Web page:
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The music industry needs a lot of things, but it’s always in need of surrealists. Enter Faux Real, a Franco-American duo made up of brothers Virgile and Elliot Arndt. The roving band of brothers have made a splash in the underground scenes of London, Paris, and New York for their raucous live performances. In a post-pandemic world that doesn’t cater to the barefoot bacchanals the brothers presided over, one would imagine the pair have slowed down—naturally, their as on their game as ever, releasing the chugging alt-pop storm of “Spooky Bois” right on time for Halloween. And their minds? As restless as ever.

Faux Real talked to each other for LADYGUNN. We can’t exactly follow the thread of the conversation, but it’s certainly worth a shot if you’re looking to get weird—they say the most important prophets of our times are the strangest among us, and these two are as weird and important as you might expect if that’s not evident from their eclectic sound. Think about it as looking deeply at a painting by DalĂ­. As displayed at an underground gallery. On Mars. While you’re tripping acid. A lot of acid.


ELLIOT ARNDT:  Who’s your favorite member of Faux Real?

VIRGILE ARNDT: Without a doubt our trusted mentor / road manager / executive producer and briefcase, Ferguson Videostar™.

EA: No way! I initially picked Ferg up from a beat up “Video Store” in London’s East End, and back then it was housing a VHS camera of the same name. The camera did not work so I left it on a table to age a bit. I heard that usually helps with old electronic equipment. And it sure did! Slowly but surely, the camera grew a stubby beard and a rather gentle, assured speaking tone. It eventually began filming me when I was cooking at home. Having quickly lost my patience and all my blank tapes to an illustrious cooking show, I brought it to one of the first Faux Real shows in London and it hasn’t stopped filming us since. The briefcase, in the other hand, immediately made an impression on us for its slick, futuristic and bureaucratic capabilities. Remember how we used to look at it and think it might just about hold one of our microphones?  We were wrong. It held our entire future.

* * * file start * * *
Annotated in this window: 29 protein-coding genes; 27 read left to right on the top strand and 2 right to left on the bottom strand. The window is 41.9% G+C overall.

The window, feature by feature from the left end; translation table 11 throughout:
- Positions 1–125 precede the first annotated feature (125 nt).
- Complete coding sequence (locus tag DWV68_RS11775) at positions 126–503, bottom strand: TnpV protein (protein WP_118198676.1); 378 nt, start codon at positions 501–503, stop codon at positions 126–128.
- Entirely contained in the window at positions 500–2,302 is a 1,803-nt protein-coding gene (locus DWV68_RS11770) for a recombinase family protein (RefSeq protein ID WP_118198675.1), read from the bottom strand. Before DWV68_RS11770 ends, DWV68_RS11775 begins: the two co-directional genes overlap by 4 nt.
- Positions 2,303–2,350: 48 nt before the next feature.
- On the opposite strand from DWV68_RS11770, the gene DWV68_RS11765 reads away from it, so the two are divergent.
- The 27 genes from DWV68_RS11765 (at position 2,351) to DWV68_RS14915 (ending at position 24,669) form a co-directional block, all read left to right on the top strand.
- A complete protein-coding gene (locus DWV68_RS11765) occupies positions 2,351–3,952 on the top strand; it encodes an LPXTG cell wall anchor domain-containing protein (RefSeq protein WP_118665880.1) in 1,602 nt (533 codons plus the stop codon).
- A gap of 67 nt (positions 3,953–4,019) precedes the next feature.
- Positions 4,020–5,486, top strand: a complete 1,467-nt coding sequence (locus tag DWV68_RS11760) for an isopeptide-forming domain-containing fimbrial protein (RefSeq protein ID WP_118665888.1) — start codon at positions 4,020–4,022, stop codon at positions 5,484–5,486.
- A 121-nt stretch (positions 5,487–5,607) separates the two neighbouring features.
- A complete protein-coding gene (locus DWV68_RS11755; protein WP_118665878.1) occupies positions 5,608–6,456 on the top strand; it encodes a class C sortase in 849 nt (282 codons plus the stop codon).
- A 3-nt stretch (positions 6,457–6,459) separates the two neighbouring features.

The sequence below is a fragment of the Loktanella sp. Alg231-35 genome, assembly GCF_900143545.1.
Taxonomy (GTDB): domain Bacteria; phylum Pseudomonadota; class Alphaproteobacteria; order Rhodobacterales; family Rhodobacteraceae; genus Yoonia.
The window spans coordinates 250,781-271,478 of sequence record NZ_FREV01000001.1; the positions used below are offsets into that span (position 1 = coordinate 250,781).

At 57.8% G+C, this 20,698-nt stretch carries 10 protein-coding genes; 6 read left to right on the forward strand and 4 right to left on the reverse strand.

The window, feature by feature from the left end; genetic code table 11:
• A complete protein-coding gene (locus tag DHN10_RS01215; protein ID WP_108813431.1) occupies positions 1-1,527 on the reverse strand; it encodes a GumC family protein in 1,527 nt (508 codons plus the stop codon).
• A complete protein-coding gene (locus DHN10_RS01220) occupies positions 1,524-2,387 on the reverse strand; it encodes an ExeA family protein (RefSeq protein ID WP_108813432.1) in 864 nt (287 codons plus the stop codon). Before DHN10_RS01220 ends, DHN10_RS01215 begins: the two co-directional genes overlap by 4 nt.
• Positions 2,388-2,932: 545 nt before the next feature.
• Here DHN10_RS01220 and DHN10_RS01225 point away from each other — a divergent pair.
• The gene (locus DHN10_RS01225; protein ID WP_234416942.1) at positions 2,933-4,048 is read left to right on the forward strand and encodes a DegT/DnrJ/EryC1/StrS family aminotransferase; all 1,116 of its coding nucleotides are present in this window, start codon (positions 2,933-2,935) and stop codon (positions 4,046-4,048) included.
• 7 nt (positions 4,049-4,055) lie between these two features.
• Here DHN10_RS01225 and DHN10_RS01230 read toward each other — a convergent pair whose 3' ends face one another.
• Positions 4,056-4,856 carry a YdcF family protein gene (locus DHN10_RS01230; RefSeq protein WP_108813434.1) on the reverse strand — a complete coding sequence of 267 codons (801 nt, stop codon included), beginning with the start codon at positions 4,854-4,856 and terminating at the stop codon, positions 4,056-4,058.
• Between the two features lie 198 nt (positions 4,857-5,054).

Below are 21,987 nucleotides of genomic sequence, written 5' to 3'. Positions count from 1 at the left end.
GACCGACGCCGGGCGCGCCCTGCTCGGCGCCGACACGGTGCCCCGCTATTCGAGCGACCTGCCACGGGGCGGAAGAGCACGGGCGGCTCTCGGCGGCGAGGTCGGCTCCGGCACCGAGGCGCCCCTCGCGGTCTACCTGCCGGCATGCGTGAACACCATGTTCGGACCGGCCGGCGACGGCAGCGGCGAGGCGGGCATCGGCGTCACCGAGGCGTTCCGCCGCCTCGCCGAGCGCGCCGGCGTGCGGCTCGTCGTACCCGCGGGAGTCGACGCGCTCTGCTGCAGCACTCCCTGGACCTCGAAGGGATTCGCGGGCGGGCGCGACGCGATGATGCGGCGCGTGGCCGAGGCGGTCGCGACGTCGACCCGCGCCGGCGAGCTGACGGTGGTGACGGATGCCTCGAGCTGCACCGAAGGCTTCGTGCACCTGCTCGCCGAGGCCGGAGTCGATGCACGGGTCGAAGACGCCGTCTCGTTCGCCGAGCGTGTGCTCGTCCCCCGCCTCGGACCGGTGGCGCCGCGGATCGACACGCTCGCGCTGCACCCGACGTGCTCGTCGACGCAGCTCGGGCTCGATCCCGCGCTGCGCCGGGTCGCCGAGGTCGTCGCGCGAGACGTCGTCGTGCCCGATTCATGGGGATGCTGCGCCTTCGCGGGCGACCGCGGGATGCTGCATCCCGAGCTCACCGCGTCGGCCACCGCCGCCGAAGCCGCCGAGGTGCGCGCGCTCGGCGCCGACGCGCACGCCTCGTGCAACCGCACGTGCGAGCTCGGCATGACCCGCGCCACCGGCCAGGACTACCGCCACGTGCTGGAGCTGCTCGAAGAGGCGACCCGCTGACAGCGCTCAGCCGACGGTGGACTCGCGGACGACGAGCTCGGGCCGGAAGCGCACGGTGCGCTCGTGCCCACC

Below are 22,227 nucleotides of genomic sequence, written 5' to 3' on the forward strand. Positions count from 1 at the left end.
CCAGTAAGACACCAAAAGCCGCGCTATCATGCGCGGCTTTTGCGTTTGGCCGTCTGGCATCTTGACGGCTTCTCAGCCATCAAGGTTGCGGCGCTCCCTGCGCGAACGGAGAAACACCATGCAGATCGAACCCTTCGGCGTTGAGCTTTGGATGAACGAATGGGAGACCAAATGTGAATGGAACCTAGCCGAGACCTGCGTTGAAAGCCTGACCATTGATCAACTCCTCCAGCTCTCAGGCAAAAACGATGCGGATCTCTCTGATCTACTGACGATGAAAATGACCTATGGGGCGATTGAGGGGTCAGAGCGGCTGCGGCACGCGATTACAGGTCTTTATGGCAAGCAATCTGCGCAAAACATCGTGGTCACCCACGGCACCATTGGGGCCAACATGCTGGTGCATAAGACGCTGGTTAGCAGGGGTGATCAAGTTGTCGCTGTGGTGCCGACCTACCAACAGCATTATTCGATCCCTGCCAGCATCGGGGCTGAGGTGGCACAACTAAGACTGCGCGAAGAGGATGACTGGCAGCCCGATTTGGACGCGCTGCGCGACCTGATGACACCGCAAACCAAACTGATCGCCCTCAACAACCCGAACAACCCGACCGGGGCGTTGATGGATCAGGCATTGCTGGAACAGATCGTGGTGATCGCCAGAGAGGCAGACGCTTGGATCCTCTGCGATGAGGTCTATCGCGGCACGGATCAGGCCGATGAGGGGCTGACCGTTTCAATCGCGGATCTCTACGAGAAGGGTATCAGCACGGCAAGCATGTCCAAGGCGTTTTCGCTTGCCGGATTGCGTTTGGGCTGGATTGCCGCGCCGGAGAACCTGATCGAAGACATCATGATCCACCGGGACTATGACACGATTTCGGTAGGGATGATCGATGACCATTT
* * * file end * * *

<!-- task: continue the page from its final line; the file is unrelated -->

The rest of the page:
VA: Ferg is always unbiased, fair, solid, and knows how to really cut through to the core of me in moments of doubt and difficulty. Where else would we keep our “life” savings, medicine, concert outfits, maps and checklists? On top of all that, Ferg has written some of our best choruses, and we’ve written a few about them, too.


EA: Speaking of which, what’s your favorite Faux Real song?

VA: My favorite Faux Real song has yet to be written. It is a lockdown love-letter, a luscious lullaby, a languid landscape, a lilting lied…or perhaps one of the brand new tunes you and I have been labouring over in the past few months? What’s your favorite Faux Real song?

EA: The one that hums and buzzes, that creeks, croaks, bleeps and bloops. It offers insight on the current and foresight on the future. It has a friction at its core and it tickles the nostrils. It bends over backwards for you and keeps the paperwork nice and sorted. It has a start but no end, three parts and a bend. Since we are debunking the entire myth of faux real right here and right now: is it true that you spent several months at an acrobatics training camp this summer? Did you really learn how to fire-breathe?